“The tender is a legal obligation which binds us to purchase drugs from specific suppliers annually. This means that we can only purchase outside of this contract when suppliers agree that they cannot locate items for extended periods. In these situations we seek the next best source,” he said.
In most cases the demand for medication is much higher at the hospital than in the private pharmacies, hence the reason for availability of the same drugs in these pharmacies when the Cayman Islands Hospital pharmacy is out of stock. However, if the hospital supplies are not replenished within a reasonable period, the private pharmacies could suffer shortages as well due to the increased patient demand, Mr Medford advised.
“We are aware of the necessity to maintain the health of our patients and try very hard to fill the gaps when shortages occur,” he said. “In some instances we will try to obtain whatever stock is available on the island, in order to facilitate patients who only use the government hospital and may not be able to afford paying cash for drugs. At times it is not always possible to do this and some patients are directed to the private pharmacies with the option of a refund for purchases made. In other instances we seek help from regional sources, which has proven to be very helpful. We never stop trying to obtain supplies and have been forced, in recent times, to add a number of companies as secondary sources when contracted suppliers are out-of-stock.”
Finding a solution
The Cayman Islands Hospital’s inpatient pharmacy keeps stock of all regular drugs used in the wards, which backs up the weekly ward stock. These supplies ensure that care on the units is largely unaffected by acute shortages and at times are enough for the outpatient dispensary to borrow small quantities for their patients.
“I am pleased to advise the situation has been gradually improving over the past few months,” Mr Medford confirmed. All efforts are being made to have substantial drug quantities in stores for the hurricane season and these have already been ordered. This is especially true for the emergency medical shelters’ drugs. At this time it is difficult to say when things will get back to normal but the chief concern is to have adequate quantities of medicines for all patients from a consistent source(s).”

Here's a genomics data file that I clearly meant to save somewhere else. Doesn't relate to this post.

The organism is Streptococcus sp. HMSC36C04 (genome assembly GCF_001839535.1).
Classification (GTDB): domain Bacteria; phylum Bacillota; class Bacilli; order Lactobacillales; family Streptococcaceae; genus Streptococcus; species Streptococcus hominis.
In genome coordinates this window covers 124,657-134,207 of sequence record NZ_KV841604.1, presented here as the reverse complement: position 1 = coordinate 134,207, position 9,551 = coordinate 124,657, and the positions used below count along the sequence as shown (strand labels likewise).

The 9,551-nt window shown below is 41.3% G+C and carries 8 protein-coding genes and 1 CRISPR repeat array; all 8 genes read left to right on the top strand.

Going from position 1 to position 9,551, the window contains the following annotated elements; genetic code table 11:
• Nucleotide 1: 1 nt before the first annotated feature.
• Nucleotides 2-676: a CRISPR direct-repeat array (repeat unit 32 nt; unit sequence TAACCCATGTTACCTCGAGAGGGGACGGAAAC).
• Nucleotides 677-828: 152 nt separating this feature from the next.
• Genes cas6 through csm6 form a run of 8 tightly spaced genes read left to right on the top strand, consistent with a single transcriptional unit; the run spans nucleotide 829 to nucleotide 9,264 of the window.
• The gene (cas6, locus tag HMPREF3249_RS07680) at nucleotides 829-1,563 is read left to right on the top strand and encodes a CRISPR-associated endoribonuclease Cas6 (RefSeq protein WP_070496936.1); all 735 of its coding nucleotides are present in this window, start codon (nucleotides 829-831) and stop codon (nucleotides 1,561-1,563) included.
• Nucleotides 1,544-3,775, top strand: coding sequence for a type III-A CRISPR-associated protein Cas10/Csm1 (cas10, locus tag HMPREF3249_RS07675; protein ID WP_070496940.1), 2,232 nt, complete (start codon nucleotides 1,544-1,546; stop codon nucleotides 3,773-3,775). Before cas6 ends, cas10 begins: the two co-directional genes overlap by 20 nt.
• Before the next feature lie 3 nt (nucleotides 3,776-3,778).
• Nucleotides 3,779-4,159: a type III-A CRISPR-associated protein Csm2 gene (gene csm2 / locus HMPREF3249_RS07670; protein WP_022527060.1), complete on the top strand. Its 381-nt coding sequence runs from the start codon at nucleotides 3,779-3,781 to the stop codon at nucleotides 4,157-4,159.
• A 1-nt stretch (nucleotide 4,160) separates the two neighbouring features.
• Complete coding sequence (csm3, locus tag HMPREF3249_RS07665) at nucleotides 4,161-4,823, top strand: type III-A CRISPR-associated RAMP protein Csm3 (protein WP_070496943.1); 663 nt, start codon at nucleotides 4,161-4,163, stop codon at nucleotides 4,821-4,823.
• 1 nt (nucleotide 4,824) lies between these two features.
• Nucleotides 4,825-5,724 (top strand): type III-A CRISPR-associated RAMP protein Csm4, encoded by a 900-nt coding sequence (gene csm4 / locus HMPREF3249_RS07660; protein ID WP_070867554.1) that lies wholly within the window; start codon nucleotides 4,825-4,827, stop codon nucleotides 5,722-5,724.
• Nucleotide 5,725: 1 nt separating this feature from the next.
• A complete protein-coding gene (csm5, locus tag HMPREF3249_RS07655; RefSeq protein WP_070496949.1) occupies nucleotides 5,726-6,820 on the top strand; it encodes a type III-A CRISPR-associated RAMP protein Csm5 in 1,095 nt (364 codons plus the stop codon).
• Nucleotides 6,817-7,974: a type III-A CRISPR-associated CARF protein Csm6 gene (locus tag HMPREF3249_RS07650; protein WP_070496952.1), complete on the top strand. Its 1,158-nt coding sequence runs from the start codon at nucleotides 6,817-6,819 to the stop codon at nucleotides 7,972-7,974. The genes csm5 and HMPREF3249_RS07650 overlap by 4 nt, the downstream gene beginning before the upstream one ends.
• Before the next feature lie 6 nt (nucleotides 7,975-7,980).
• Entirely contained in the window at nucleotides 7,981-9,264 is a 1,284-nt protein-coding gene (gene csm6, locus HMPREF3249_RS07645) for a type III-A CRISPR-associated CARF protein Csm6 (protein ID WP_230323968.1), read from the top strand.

Mr Medford stated that the HSA tries its utmost to proactively keep necessary drugs stocked at all times, but when drugs are on a backorder, they do sometimes run out.
The Health Services Authority’s CEO, Lizzette Yearwood, explained that the pharmacy ensures its source of pharmaceutical drugs is as broad based as possible.
“We source the drugs for our pharmacy from a number of different regions. This breaks down to approximately 75 per cent from the UK, 10 per cent from the US and the remaining 15 per cent from Puerto Rico, the Caribbean and Latin America,” she said.
Ms Yearwood said that the HSA does everything in its power to retain drugs on the shelf as needed, however some situations do occur when they lack a distributor with the products needed.
Ms Yearwood said that the Health Services Authority makes the availability of pharmaceutical drugs an utmost priority for its patients despite the global challenges to supply.
“We appreciate our patients understanding of this ongoing global challenge,” she said.